Negotiating Reality in “Uncanny Valley”
By Denise Wang
Gagosian, Hong Kong
Jan 31–Mar 4, 2023
Japanese roboticist Masahiro Mori proposed the uncanny valley hypothesis in 1970 to explain the dramatic decline in correlation between objects’ similarity to human beings and the degree of an audiences’ fondness for that object. Inspired by this theory, Beijing-based curator Yang Zi curated the works of 11 Chinese artists in the exhibition “Uncanny Valley” at Gagosian gallery in Hong Kong. Beauty and creepiness are intertwined in these artworks, which collectively visualize our contradictory feelings toward the body.
The painting Green Snake (2022) by multimedia artist Wang Haiyang responds to the theme by blurring the boundaries between human and nonhuman. The work depicts a creature with a person’s face and a snake’s body floating in a grotesque space of branches and leaves. The image of a snake casts a sexual allusion upon the painting as they often represent femme fatales who seduce men and absorb their energy in Chinese folklore. Additionally, their cold, clammy skin devoid of fur or hair has a naked, non-mammalian appearance. Wang features animal characteristics in other works such as in The 24 Solar Terms and Sex (2021) paintings. Here, he places a hand or foot covered in thick hair resembling dense animal fur in the center of his works. The limbs’ interactions with plants’ reproductive organs convey seductive implications. Despite a high degree of resemblance to human beings in facial features and extremities, the dissimilarity of their bodies reminds viewers that these creatures might not be human, causing a sharp dip in their likeability, as predicated in Mori’s theory.
Unlike Wang Haiyang, the contemporary Chinese oil painter Wang Xingwei refers to the body less sexually, toying instead with ideals of physical beauty to mirror complexities in social realities. Sunset at the Old Summer Palace (2020) presents a voluptuous female nude—believed to be Dowager Cixi—facing muscular Chinese zodiac sculptures and shapely young women playing in a classical-looking fountain. The Dowager’s drooping skin suggests aging and functions as a visual metaphor for the crumbling Qing empire in the sunset’s afterglow. Yang Zi interprets the uncanny valley hypothesis here, paralleling feelings of discomfort caused by near-perfect robots in Mori’s theory to the everyday frustrations of failed expectations. The figure’s body here serves as a medium between the unreal and real, distancing viewers from the dreamy atmosphere caused by the unnatural reddish lighting and reminding us of the eerie feelings evoked by reality’s imperfections.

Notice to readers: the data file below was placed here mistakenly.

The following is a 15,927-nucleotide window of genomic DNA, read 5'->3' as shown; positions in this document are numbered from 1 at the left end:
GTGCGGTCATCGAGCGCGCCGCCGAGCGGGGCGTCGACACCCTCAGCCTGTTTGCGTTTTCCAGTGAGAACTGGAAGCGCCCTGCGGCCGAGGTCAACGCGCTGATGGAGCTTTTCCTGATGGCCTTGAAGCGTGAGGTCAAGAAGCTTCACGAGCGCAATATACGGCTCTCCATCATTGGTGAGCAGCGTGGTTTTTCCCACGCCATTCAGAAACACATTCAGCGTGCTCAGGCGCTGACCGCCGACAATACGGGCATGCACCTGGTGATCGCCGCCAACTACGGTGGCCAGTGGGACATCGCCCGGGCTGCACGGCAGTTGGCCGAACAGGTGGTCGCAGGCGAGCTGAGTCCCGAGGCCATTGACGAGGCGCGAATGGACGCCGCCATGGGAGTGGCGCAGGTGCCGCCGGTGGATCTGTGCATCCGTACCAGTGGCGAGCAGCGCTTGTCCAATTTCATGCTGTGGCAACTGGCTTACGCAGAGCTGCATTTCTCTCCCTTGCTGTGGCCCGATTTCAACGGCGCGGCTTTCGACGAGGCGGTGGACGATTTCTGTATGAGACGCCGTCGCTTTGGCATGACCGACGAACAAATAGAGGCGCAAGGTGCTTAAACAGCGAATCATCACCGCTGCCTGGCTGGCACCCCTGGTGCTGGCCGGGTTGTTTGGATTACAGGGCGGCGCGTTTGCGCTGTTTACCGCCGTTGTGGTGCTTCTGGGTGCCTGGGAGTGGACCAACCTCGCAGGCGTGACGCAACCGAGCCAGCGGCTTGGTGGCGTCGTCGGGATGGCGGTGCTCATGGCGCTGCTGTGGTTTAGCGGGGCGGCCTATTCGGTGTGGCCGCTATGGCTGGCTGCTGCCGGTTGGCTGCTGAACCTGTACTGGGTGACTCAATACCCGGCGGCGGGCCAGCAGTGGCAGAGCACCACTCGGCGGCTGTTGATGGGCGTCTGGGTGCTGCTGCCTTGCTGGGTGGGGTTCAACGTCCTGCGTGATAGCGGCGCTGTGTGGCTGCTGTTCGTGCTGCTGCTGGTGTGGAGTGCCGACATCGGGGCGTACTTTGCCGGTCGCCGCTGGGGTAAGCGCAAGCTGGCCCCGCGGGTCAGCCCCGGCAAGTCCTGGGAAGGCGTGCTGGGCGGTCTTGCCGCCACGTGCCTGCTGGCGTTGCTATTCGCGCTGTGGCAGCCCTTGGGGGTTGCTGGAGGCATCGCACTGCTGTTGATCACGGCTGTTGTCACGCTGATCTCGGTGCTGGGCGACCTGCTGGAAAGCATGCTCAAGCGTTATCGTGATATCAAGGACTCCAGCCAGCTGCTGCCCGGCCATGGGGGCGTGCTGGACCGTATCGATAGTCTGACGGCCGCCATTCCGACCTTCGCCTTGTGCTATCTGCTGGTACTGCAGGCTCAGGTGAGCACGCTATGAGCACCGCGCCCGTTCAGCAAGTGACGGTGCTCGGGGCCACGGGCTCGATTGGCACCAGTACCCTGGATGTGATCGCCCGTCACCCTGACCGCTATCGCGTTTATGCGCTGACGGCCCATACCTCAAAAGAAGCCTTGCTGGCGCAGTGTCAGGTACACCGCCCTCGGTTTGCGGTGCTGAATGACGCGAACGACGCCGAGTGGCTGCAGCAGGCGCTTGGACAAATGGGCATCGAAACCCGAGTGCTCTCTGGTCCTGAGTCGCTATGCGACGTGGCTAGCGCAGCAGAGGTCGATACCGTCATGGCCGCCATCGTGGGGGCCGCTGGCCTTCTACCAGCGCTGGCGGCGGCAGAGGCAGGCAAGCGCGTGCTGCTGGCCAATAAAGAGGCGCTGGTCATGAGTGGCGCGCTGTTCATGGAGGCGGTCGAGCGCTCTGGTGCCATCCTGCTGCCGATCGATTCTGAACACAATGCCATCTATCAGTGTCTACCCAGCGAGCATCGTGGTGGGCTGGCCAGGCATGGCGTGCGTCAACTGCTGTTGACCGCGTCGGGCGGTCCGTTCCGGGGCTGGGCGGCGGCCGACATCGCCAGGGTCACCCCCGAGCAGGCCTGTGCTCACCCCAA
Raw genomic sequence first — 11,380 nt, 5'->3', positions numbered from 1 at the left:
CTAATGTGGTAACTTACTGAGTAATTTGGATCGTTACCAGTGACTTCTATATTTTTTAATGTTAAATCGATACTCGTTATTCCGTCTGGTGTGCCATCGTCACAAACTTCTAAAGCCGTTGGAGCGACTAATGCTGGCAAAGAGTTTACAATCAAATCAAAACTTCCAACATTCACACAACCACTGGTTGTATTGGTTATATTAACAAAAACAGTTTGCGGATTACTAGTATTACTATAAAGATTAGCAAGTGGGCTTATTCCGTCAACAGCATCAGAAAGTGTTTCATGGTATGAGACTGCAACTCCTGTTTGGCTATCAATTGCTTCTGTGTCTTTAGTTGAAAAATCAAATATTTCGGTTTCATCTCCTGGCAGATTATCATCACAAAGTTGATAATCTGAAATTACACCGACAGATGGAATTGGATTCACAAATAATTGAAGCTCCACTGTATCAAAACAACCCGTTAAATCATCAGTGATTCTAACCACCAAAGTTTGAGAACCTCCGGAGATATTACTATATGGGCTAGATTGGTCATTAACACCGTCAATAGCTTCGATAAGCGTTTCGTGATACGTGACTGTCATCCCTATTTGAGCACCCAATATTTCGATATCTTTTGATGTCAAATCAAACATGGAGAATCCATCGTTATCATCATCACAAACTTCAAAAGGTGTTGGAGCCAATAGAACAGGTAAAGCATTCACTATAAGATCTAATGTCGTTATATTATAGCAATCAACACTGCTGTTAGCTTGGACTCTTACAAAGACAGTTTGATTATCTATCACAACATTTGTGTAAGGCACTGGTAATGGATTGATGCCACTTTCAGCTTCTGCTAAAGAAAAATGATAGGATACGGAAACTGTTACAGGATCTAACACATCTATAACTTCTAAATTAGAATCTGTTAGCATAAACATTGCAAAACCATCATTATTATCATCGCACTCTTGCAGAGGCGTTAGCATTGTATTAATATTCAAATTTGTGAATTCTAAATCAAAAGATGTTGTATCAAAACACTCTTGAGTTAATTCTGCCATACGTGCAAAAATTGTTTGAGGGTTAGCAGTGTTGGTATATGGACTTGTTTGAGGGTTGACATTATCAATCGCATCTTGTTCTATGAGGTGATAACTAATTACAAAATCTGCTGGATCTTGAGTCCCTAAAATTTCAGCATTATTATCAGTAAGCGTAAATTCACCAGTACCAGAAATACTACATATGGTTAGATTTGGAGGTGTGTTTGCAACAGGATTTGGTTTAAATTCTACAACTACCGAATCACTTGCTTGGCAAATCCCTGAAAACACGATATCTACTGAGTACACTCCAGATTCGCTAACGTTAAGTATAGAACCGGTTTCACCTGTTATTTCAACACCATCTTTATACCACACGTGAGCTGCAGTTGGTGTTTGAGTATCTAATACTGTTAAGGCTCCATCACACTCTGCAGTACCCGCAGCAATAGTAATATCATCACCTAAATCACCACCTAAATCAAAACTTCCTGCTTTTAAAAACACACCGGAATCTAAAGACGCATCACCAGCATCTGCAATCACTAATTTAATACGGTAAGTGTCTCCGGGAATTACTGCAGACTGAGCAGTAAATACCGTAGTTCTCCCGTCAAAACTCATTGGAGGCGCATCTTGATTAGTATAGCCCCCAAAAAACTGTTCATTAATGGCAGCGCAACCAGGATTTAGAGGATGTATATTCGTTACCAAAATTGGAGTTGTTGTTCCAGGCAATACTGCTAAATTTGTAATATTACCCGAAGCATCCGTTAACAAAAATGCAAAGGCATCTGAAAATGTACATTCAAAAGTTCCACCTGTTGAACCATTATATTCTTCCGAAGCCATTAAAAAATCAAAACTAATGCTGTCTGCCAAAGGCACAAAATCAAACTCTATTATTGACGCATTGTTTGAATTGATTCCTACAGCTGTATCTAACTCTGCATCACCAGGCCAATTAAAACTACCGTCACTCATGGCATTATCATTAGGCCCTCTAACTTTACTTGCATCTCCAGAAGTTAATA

As opposed to the rich historical references in Wang Xingwei’s painting, younger oil painter Jiang Cheng captures and amplifies the meaninglessness encountered in his life, crystalizing elusive moments related to his practice of Zen Buddhism. His ongoing U series (2020– ) appears like a set of centrally framed headshot portraits. However, the artist does not base the portrait on any actual human being but instead on his thoughts and emotions. The “U” in the title puns on “you,” evoking the domain outside his self-awareness. The duality gives his works an academism, along with an experimental sense of cubism most noticeably depicted in the disproportionate and misplaced facial features in U-107 Michael (2022).
Although the vibrant colors and dynamic lines of these artworks paint an occasionally beautiful and enjoyable scene, audiences may feel a creeping sense of unease under their skin. While the exhibition featured works by Chinese artists, some of whom utilize culturally specific motifs, Yang Zi intended to visualize universal feelings relating to the uncanny that resonate with a broader audience. He enriches the uncanny valley hypothesis here in contexts beyond Masahiro Mori’s original examples in digital technology and robotics, telling us that life, more often than not, deviates from our expectations. We might attempt to commit to memory the unsettling feelings evoked by the eccentric beauty in these works, as the conflict between our expectations and reality will always exist. It will do us good to remember that, given that we must wrestle with this feeling for the rest of our lives.
Denise Wang is an editorial intern at ArtAsiaPacific.